Funny thing about Canberrans — bag Canberra, and they react with outrage. Criticise Sydney, and Sydneysiders couldn’t care less. Have a go at Melbourne, Melburnians will barely glance up from their coffees. But Canberrans have a real inferiority complex. So Paul Keating’s reference to Canberra as one big mistake produced anguished cries in the national capital yesterday.

Handily, Keating himself best explained the need for Canberra. As he was actually in Melbourne, he declared that the capital could have been there, doubtless out of deference to his hosts. But soon the visionary Sydney architect in him took over, and he opined that in fact it should have been in Sydney, on Garden Island (good luck getting a parking spot).

If a former Prime Minister can’t work out where to stick the capital in 2009, imagining our NSW and Victorian ancestors — mired in trade disputes as well as bitter colonial rivalry — could ever have managed it is a bit rich.

One of the unappreciated benefits of Canberra is that it has always served as an epithet for people outside it. Every sin of government can be blamed on “Canberra”. This artificial town, peopled by soulless bureaucrats (invariably “faceless”, “pencil-pushing” and “shiny-arsed”) and useless politicians can be the national scapegoat for every parochial whinge, complaint about officialdom and rant about parasitic pollies.

Australian politics would, I suggest, have taken a different course if people railed at Sydney or Melbourne rather than Canberra.

Not that I particularly mind outsiders bagging Canberra (I’m a transplanted Sydneysider). The fewer people who know what a fine place it is to live the better, for mine. It is an actual, real-life town these days, unlike the company town that it was up until the 1980s. And the ACT pays it way, giving more in taxes than it receives in revenue from the rest of the federation.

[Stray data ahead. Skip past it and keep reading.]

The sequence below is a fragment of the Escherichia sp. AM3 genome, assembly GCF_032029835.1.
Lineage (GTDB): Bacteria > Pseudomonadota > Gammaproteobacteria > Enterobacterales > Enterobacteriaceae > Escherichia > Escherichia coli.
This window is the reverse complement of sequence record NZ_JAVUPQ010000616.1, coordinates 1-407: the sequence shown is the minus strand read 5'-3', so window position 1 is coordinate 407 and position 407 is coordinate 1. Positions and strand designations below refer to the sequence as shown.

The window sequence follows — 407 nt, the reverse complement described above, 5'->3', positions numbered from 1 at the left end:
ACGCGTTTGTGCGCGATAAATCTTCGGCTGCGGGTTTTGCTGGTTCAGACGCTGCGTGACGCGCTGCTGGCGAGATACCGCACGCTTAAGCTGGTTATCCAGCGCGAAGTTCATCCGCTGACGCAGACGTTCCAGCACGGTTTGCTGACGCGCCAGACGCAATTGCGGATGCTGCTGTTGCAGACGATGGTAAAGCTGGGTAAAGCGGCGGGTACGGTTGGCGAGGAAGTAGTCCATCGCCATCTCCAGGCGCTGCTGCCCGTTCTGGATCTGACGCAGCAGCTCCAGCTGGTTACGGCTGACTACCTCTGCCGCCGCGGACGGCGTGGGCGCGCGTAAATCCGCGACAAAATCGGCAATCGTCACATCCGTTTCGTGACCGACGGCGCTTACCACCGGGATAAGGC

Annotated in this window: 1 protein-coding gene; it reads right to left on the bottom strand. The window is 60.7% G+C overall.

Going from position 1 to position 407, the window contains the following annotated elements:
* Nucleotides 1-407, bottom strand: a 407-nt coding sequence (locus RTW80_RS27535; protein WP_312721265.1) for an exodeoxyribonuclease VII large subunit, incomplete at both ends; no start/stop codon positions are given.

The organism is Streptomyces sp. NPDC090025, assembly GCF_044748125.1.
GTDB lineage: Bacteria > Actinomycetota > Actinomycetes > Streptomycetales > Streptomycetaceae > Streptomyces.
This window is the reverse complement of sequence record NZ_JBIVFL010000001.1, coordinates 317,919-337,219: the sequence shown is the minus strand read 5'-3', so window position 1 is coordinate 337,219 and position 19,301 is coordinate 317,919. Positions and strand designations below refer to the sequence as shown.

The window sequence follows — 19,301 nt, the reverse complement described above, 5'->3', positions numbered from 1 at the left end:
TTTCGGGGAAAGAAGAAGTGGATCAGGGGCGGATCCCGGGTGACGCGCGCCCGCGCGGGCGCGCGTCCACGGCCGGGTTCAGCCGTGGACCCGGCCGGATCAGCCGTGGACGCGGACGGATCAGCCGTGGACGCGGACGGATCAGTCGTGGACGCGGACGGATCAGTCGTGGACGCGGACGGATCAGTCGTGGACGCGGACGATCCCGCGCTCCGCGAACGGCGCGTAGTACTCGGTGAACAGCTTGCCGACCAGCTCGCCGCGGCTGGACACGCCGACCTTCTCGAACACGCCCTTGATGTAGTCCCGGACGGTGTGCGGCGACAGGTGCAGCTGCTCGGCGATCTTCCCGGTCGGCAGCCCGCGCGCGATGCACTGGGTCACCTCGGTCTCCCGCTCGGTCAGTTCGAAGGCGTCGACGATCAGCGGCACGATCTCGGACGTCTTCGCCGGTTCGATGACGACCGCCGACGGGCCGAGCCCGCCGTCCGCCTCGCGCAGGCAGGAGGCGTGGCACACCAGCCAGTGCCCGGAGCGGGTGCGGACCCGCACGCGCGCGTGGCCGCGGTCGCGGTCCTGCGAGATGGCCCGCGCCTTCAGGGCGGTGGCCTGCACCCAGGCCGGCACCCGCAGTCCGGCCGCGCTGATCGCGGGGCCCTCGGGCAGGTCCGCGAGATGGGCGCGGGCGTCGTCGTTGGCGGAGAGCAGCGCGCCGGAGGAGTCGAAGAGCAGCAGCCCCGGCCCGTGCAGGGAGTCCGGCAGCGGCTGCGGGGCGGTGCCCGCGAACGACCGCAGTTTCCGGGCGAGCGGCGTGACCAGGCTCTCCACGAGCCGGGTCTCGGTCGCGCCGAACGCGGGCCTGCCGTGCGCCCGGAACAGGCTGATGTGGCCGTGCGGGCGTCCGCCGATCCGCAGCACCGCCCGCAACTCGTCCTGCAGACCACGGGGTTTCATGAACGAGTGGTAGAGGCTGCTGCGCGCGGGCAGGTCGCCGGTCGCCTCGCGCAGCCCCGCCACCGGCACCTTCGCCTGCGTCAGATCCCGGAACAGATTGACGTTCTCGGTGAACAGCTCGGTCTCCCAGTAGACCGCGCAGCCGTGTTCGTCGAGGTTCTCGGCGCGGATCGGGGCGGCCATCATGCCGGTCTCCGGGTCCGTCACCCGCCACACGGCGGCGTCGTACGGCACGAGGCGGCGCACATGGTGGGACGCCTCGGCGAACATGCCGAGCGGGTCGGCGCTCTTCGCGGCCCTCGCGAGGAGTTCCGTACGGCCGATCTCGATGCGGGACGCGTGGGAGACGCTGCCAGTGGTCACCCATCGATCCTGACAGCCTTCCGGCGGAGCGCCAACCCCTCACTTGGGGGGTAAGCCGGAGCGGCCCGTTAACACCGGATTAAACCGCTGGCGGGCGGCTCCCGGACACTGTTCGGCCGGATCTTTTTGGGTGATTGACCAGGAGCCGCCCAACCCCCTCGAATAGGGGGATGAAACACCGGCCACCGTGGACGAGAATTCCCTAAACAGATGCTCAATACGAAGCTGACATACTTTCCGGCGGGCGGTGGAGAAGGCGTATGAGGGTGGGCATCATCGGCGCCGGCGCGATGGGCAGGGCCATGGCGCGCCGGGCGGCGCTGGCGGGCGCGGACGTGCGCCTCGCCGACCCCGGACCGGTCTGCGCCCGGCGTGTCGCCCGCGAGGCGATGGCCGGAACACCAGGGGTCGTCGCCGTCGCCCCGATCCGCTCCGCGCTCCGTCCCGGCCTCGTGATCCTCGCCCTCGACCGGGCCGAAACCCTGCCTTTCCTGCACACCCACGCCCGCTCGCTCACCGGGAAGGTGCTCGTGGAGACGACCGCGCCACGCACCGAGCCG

And yes, it’s boring if you’re under 30, and it has no beaches and the coffee’s poor, but it has the mountains and it’s beautiful and the epitome of the great place to bring up kids.

What was more surprising was Malcolm Fraser’s comments about Parliament House, which he appears to now regard as a billion-dollar folly blotting his Prime Ministerial record. Keating disagreed, correctly. APH is one of Australia’s great buildings, but its majesty is subtle compared, say, to a show-off like the Sydney Opera House. Under tabloid media pressure during the early ‘80s recession, Fraser agreed to some design changes to reduce costs.

The one with the greatest visual impact was the removal of the planned trees that would have covered the outside of the building, rather than the sweeping lawns down which generations of kids have now rolled. The smoother, more minimalist result is arguably a significant improvement.

As for whether politicians are cut off from voters in here, well, the days of the public roaming the corridors of power are unlikely to ever return. In any event, if politicians become perceived as disconnected, voters have a way of dealing with that. Both Fraser and Keating can attest to that.